"They're obviously very distressed and distraught and they're clutching at straws - the cryogenic option seems to be the perfect solution for people finding it difficult to deal with human mortality."
He said there was no question that cryogenic freezing - the process of preserving a dead body with liquid nitrogen - does work.
But he added: "The websites for these companies describe the bodies as 'patients' - they are cultivating the idea that the person is just, in some sense, asleep and will be woken up in the future, when there is no real scientific basis for believing that will happen.
"Scientists would say 'never say never', but there's no real basis in what we know about the science of freezing to think something as complex as a whole human body could be revived.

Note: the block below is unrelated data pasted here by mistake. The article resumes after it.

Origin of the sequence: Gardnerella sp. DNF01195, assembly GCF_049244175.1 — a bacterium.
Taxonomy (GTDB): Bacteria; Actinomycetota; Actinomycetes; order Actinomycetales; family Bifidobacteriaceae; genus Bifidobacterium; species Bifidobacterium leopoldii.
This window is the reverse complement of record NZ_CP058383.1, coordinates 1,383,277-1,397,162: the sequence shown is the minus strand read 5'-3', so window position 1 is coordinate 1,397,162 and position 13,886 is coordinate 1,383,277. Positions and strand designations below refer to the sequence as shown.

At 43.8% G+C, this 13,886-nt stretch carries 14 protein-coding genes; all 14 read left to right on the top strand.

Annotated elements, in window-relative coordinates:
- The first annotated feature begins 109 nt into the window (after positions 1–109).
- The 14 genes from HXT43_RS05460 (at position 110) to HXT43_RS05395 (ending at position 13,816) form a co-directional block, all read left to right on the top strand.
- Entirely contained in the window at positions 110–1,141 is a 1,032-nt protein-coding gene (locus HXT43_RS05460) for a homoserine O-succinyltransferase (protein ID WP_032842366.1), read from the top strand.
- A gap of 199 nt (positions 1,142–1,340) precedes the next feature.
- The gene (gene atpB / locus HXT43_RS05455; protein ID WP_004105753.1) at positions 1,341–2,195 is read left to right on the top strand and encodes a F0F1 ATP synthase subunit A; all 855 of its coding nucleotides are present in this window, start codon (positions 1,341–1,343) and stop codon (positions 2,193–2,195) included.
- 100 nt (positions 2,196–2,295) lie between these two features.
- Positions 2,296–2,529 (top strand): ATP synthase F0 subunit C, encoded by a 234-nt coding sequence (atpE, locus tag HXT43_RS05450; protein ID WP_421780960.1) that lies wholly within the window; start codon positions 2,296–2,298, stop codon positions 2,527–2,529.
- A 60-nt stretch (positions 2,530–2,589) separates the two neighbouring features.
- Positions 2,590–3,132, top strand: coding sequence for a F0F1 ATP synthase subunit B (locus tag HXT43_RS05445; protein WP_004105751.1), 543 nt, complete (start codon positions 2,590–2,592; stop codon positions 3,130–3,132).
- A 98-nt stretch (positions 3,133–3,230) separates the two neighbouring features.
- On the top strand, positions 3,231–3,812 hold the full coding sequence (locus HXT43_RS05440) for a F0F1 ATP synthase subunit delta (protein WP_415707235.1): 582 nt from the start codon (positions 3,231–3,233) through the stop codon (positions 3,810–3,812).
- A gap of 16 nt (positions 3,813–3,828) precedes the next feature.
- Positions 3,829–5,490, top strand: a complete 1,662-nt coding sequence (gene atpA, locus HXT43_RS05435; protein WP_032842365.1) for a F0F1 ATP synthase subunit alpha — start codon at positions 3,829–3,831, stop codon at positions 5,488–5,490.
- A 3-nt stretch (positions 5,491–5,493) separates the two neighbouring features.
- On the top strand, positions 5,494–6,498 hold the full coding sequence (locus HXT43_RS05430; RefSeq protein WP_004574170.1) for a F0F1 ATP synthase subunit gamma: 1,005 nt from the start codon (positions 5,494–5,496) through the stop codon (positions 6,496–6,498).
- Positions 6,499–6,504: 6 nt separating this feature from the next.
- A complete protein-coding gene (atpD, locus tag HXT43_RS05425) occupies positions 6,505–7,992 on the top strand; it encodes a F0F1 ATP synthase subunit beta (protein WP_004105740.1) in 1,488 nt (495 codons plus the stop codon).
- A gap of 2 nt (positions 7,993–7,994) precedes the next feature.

"The cryogenics industry is really playing on people's inability to deal with human mortality by dangling this false hope that science will deliver a cure for death."
Dr Woods also said: "Even if you imagine it could happen, I'm a parent and it's a terrible thought to imagine my daughter waking up in 100 years when her current family are long dead, in a world she doesn't know.
"It's such a bizarre idea but people get comfort from different sources and I would never be critical of people for their wishes.
"But it says something about humanity that the end of life is part of what makes us human and we still can't face up to it."
The High Court made the decision that the terminally ill teenager wanted. But experts are concerned at the implications
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|Publication:||The Journal (Newcastle, England)|
|Date:||Nov 19, 2016|